Two weeks ago, Bliss earned a spot on the all-SEC team, and last week he was named to the Baseball America All-American team for the second straight year.

Unfortunately, while Bliss had a wildly successful season, it was a struggle from a team standpoint, and Auburn (25-27) finished with a losing record and didn’t qualify for postseason play.

Despite that, Bliss was proud of the way he and his teammates competed every day, even if the results weren’t always there.

“The most impressive part of the team that I was on this year, every day we came to the field, and we expected to win,” Bliss said. “We came to the field ready to play, and it showed. We had a few things that didn’t go our way, but that’s just baseball. We had a few injuries here or there that may have slowed our season down a little bit. At the same time, coach (Butch) Thompson said it best, we came to the field to play every day. Sometimes things don’t work out, but I was very impressed with the team.”

The line between winning and losing can be razor-thin, and that was the case for Auburn this season.

“We lost seven, or eight one-run games just in the SEC,” Bliss said. “It’s a game of inches. The SEC is second to none. Everybody is good. It’s the best conference in America.”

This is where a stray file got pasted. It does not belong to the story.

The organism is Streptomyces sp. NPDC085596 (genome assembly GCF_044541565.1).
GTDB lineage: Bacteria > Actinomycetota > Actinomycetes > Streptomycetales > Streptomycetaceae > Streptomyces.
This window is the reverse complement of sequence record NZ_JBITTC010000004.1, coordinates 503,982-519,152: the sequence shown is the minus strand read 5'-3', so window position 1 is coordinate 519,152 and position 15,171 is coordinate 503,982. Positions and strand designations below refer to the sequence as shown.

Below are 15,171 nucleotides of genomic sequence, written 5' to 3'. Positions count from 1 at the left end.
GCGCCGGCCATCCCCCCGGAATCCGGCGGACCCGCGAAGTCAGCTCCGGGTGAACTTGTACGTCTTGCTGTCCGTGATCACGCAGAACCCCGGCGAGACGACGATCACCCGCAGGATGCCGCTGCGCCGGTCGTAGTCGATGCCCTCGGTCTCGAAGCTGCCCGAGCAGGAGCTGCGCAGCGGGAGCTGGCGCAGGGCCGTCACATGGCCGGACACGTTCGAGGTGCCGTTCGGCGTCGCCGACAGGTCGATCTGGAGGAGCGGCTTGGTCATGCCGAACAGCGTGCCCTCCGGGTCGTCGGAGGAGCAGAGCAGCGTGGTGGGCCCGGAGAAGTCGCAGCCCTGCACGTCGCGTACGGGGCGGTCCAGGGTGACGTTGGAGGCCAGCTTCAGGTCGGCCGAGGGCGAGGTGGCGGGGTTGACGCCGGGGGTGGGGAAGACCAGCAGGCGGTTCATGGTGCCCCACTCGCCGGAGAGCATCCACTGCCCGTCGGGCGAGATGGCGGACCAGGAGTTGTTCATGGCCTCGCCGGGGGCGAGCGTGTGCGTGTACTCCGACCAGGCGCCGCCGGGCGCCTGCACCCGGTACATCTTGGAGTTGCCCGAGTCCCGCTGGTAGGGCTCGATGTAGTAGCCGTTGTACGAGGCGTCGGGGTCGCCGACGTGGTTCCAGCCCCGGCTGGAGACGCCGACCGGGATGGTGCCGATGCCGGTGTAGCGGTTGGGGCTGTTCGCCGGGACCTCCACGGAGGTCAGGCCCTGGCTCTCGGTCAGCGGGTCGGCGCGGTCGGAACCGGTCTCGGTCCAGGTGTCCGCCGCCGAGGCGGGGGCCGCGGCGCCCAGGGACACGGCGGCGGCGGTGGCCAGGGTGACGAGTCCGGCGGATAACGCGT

While Bliss can return to Auburn next season, it’s likely his time as a college-baseball player has come to a close.

Bliss is eligible for the Major League Baseball First Year Player Draft, and he figures to come off the board fairly early on draft night in July.

If Bliss is done at Auburn, he’ll look back fondly on his time there, and he’s glad he opted to make it his college home.

“To this day, I still think me coming to Auburn was the best decision ever,” Bliss said.

“I wouldn’t want to go anywhere else, I wouldn’t want to play anywhere else. Auburn has treated me well. I love the city. I love the community. I love the campus, the school. I love everything about Auburn. The coaching staff was amazing to me during my time being there. It’s been everything I hoped it would be and more.”

Bliss was a selfless player who was not only committed to being the best he could be but helping his teammates develop as well.

His coach for the past three seasons, Butch Thompson, recalls how Bliss mentored freshman infielder Cole Foster this year.

“He’s teaching a guy who has enough skill to potentially take his position at some point during this year,” Thompson said early in the season. “That’s a leader who’s willing and unselfish enough to do that.”

Bliss, Thompson noted, is “the same player every day. He’s the same person. He shows up with a smile. He’s ready to work with consistent effort.”

Bliss was a highly visible player, and that meant something to him.

Bliss was committed to not only succeeding on the field but making sure that he set a positive example for anyone who watched him play.

“I look back, and I’m just hoping I was able to be a great role model to any kid watching the game of baseball, watching me play,” Bliss said. “I want to be a great role model, and be able to give back. Hopefully, wherever I go in baseball I’ll be able to continue to do that.”